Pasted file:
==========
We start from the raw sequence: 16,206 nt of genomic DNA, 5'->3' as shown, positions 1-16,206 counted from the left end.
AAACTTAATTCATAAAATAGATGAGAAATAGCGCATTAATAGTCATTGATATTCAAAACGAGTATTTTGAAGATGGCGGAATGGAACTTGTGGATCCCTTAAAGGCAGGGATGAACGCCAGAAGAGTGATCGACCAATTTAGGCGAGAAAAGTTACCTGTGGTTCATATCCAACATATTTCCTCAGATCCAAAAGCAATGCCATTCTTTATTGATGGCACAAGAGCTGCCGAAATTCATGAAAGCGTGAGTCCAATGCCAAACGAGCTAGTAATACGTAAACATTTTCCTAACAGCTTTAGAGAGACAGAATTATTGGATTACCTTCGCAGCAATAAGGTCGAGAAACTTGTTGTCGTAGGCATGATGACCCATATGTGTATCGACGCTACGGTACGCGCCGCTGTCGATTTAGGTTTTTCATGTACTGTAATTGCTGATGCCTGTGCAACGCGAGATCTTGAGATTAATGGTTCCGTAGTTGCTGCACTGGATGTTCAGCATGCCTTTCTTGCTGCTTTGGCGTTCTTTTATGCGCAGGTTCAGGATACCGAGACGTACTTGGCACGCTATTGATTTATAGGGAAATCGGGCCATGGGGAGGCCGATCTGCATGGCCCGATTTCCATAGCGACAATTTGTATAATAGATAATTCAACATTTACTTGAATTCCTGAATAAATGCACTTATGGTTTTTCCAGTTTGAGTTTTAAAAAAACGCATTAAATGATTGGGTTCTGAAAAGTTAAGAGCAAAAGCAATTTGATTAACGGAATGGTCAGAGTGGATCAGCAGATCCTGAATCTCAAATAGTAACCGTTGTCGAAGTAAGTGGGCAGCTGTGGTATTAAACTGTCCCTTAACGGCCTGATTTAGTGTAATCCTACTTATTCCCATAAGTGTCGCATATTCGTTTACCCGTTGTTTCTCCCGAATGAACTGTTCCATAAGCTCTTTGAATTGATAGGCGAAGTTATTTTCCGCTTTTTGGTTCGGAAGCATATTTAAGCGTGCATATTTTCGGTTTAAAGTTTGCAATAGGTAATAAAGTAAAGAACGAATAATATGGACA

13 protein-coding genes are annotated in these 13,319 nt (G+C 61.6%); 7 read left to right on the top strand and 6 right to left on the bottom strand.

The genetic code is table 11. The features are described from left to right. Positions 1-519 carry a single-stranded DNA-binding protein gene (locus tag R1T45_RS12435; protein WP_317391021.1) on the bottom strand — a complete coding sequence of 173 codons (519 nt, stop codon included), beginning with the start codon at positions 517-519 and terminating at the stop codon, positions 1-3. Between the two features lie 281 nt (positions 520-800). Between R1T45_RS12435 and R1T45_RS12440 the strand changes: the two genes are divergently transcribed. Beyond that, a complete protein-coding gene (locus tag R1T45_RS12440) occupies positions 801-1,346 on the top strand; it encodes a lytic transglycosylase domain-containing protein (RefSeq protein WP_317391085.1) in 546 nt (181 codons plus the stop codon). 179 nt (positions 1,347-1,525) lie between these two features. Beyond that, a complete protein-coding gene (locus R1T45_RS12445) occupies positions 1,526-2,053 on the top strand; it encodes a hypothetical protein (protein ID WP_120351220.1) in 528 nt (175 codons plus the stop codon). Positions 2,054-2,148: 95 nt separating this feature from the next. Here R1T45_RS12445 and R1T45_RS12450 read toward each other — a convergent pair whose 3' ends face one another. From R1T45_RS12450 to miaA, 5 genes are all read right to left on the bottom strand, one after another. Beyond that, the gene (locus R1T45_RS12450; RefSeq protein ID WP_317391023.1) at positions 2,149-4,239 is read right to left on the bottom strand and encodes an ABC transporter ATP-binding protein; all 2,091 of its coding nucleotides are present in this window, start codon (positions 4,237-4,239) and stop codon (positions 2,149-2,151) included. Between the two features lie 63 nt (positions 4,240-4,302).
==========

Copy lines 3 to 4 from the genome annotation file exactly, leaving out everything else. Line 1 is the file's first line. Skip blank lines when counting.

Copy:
13 protein-coding genes are annotated in these 13,319 nt (G+C 61.6%); 7 read left to right on the top strand and 6 right to left on the bottom strand.

The genetic code is table 11. The features are described from left to right. Positions 1-519 carry a single-stranded DNA-binding protein gene (locus tag R1T45_RS12435; protein WP_317391021.1) on the bottom strand — a complete coding sequence of 173 codons (519 nt, stop codon included), beginning with the start codon at positions 517-519 and terminating at the stop codon, positions 1-3. Between the two features lie 281 nt (positions 520-800). Between R1T45_RS12435 and R1T45_RS12440 the strand changes: the two genes are divergently transcribed. Beyond that, a complete protein-coding gene (locus tag R1T45_RS12440) occupies positions 801-1,346 on the top strand; it encodes a lytic transglycosylase domain-containing protein (RefSeq protein WP_317391085.1) in 546 nt (181 codons plus the stop codon). 179 nt (positions 1,347-1,525) lie between these two features. Beyond that, a complete protein-coding gene (locus R1T45_RS12445) occupies positions 1,526-2,053 on the top strand; it encodes a hypothetical protein (protein ID WP_120351220.1) in 528 nt (175 codons plus the stop codon). Positions 2,054-2,148: 95 nt separating this feature from the next. Here R1T45_RS12445 and R1T45_RS12450 read toward each other — a convergent pair whose 3' ends face one another. From R1T45_RS12450 to miaA, 5 genes are all read right to left on the bottom strand, one after another. Beyond that, the gene (locus R1T45_RS12450; RefSeq protein ID WP_317391023.1) at positions 2,149-4,239 is read right to left on the bottom strand and encodes an ABC transporter ATP-binding protein; all 2,091 of its coding nucleotides are present in this window, start codon (positions 4,237-4,239) and stop codon (positions 2,149-2,151) included. Between the two features lie 63 nt (positions 4,240-4,302).